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A Beginner’s Guide to Neural Networks with R!


In this article we will learn how Neural Networks work and how to implement them with the R programming language! We will see how we can easily create Neural Networks with R and even visualize them. Basic understanding of R is necessary to understand this article.



By Jose Portilla, Udemy Data Science Instructor.

I'm Jose Portilla and teach thousands of students on Udemy about Data Science and Programming and I also conduct in-person programming and data science training. Check out the end of the article for discount coupons on my courses!

Neural Networks

 
Neural Networks are a machine learning framework that attempts to mimic the learning pattern of natural biological neural networks. Biological neural networks have interconnected neurons with dendrites that receive inputs, then based on these inputs they produce an output signal through an axon to another neuron. We will try to mimic this process through the use of Artificial Neural Networks (ANN), which we will just refer to as neural networks from now on. The process of creating a neural network begins with the most basic form, a single perceptron.

The Perceptron

 
Let's start our discussion by talking about the Perceptron! A perceptron has one or more inputs, a bias, an activation function, and a single output. The perceptron receives inputs, multiplies them by some weight, and then passes them into an activation function to produce an output. There are many possible activation functions to choose from, such as the logistic function, a trigonometric function, a step function etc. We also make sure to add a bias to the perceptron, this avoids issues where all inputs could be equal to zero (meaning no multiplicative weight would have an effect). Check out the diagram below for a visualization of a perceptron:

Perceptron

Once we have the output we can compare it to a known label and adjust the weights accordingly (the weights usually start off with random initialization values). We keep repeating this process until we have reached a maximum number of allowed iterations, or an acceptable error rate.

To create a neural network, we simply begin to add layers of perceptrons together, creating a multi-layer perceptron model of a neural network. You'll have an input layer which directly takes in your feature inputs and an output layer which will create the resulting outputs. Any layers in between are known as hidden layers because they don't directly "see" the feature inputs or outputs. For a visualization of this check out the diagram below (source: Wikipedia).

Neural network

Let's move on to actually creating a neural network in R!

Data

 
We'll use ISLR's built in College Data Set which has several features of a college and a categorical column indicating whether or not the School is Public or Private.

#install.packages('ISLR')
library(ISLR)

print(head(College,2))


                             Private Apps Accept Enroll Top10perc Top25perc
Abilene Christian University     Yes 1660   1232    721        23        52
Adelphi University               Yes 2186   1924    512        16        29
                             F.Undergrad P.Undergrad Outstate Room.Board Books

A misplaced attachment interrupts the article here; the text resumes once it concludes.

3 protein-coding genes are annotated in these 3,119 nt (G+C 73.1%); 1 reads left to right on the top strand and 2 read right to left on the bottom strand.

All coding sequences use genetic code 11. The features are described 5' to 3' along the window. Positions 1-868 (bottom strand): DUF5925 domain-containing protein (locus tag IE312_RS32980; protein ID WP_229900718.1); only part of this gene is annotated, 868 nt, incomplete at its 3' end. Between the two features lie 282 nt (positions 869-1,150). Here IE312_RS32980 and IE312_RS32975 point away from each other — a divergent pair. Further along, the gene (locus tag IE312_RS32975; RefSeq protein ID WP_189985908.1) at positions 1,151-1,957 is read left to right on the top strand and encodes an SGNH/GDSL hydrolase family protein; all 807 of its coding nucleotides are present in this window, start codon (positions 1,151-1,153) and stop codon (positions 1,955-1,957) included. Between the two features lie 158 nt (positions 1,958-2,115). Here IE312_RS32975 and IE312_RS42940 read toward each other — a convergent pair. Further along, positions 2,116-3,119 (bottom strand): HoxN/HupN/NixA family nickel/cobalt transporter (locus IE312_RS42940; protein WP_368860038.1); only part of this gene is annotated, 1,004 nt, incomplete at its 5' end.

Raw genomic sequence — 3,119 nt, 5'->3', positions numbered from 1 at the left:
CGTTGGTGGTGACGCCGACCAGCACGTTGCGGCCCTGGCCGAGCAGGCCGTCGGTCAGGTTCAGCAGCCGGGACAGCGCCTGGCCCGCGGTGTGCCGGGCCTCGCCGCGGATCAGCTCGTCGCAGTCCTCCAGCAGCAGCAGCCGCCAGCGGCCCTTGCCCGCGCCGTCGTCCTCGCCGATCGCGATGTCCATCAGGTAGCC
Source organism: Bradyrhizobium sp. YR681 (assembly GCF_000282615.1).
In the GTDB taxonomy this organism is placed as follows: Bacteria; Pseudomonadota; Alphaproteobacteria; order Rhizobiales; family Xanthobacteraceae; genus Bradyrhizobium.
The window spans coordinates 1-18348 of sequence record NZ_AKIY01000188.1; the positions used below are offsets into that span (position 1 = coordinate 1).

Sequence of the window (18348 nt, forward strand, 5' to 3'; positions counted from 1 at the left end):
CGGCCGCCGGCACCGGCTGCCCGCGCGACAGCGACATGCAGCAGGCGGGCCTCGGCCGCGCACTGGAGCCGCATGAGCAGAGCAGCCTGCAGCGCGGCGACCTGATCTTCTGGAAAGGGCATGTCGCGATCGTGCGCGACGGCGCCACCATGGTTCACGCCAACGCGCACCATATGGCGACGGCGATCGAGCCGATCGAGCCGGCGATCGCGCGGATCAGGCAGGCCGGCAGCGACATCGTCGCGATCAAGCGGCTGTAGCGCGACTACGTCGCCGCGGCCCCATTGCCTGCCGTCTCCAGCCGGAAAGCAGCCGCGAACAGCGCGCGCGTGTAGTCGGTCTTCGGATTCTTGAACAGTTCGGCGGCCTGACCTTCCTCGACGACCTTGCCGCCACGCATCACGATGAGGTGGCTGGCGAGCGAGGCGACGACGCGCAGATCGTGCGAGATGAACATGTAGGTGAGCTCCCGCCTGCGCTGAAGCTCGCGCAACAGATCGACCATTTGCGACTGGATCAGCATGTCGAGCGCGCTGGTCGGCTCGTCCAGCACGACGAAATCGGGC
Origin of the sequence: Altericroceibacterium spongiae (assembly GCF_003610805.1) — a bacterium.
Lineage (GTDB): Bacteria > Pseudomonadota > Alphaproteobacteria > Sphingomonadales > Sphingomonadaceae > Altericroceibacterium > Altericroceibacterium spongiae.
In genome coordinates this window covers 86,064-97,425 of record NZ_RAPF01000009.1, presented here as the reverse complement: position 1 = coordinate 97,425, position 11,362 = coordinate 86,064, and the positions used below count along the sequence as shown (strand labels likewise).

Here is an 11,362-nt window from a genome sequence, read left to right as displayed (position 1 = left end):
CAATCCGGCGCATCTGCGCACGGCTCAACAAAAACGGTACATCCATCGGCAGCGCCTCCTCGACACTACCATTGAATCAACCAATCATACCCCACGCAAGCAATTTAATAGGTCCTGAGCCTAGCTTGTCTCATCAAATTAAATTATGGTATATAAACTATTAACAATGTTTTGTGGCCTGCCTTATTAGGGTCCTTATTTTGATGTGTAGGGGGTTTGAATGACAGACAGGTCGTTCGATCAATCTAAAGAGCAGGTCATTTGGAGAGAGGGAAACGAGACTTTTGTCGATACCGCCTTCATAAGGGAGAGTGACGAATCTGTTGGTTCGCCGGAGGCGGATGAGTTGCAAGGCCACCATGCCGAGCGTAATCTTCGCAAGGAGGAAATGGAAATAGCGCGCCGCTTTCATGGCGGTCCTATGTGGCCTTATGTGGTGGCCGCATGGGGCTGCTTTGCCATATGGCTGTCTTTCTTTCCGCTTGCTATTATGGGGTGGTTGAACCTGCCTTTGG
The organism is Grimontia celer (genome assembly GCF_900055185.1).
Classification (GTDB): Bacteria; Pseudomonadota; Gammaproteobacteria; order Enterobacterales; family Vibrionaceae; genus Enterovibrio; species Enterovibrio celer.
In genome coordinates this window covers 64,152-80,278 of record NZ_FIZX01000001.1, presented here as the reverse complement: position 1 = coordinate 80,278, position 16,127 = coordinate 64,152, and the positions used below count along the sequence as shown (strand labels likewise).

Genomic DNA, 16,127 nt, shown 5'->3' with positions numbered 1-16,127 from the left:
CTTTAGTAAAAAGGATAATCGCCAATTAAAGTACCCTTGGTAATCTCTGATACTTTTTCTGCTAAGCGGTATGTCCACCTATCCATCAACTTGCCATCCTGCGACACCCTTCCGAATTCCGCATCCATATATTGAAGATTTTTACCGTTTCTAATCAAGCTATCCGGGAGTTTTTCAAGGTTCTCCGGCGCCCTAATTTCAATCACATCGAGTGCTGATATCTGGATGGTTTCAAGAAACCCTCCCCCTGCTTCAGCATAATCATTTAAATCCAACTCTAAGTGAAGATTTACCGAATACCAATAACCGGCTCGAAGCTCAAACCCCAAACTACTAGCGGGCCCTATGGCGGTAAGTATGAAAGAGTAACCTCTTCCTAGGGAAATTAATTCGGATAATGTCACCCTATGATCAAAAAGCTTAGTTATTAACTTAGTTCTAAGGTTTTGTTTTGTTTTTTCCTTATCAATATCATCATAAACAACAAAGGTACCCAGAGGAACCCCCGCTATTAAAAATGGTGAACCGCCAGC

Abilene Christian University        2885         537     7440       3300   450
Adelphi University                  2683        1227    12280       6450   750
                             Personal PhD Terminal S.F.Ratio perc.alumni Expend
Abilene Christian University     2200  70       78      18.1          12   7041
Adelphi University               1500  29       30      12.2          16  10527
                             Grad.Rate
Abilene Christian University        60
Adelphi University                  56


Data Preprocessing

 
It is important to normalize data before training a neural network on it. The neural network may have difficulty converging before the maximum number of iterations allowed if the data is not normalized. There are a lot of different methods for normalization of data. We will use the built-in scale() function in R to easily accomplish this task.

Usually it is better to scale the data from 0 to 1, or -1 to 1. We can specify the center and scale as additional arguments in the scale() function. For example:

# Create Vector of Column Max and Min Values
maxs <- apply(College[,2:18], 2, max)
mins <- apply(College[,2:18], 2, min)

# Use scale() and convert the resulting matrix to a data frame
scaled.data <- as.data.frame(scale(College[,2:18],center = mins, scale = maxs - mins))

# Check out results
print(head(scaled.data,2))


                                      Apps        Accept        Enroll
Abilene Christian University 0.03288692646 0.04417701272 0.10791253736
Adelphi University           0.04384229271 0.07053088583 0.07503539405
                                Top10perc    Top25perc   F.Undergrad
Abilene Christian University 0.2315789474 0.4725274725 0.08716353479
Adelphi University           0.1578947368 0.2197802198 0.08075165058
                               P.Undergrad     Outstate   Room.Board
Abilene Christian University 0.02454774445 0.2634297521 0.2395964691
Adelphi University           0.05614838562 0.5134297521 0.7361286255
                                    Books     Personal          PhD
Abilene Christian University 0.1577540107 0.2977099237 0.6526315789
Adelphi University           0.2914438503 0.1908396947 0.2210526316
                                  Terminal    S.F.Ratio perc.alumni
Abilene Christian University 0.71052631579 0.4182305630      0.1875
Adelphi University           0.07894736842 0.2600536193      0.2500
                                   Expend    Grad.Rate
Abilene Christian University 0.0726714046 0.4629629630
Adelphi University           0.1383867137 0.4259259259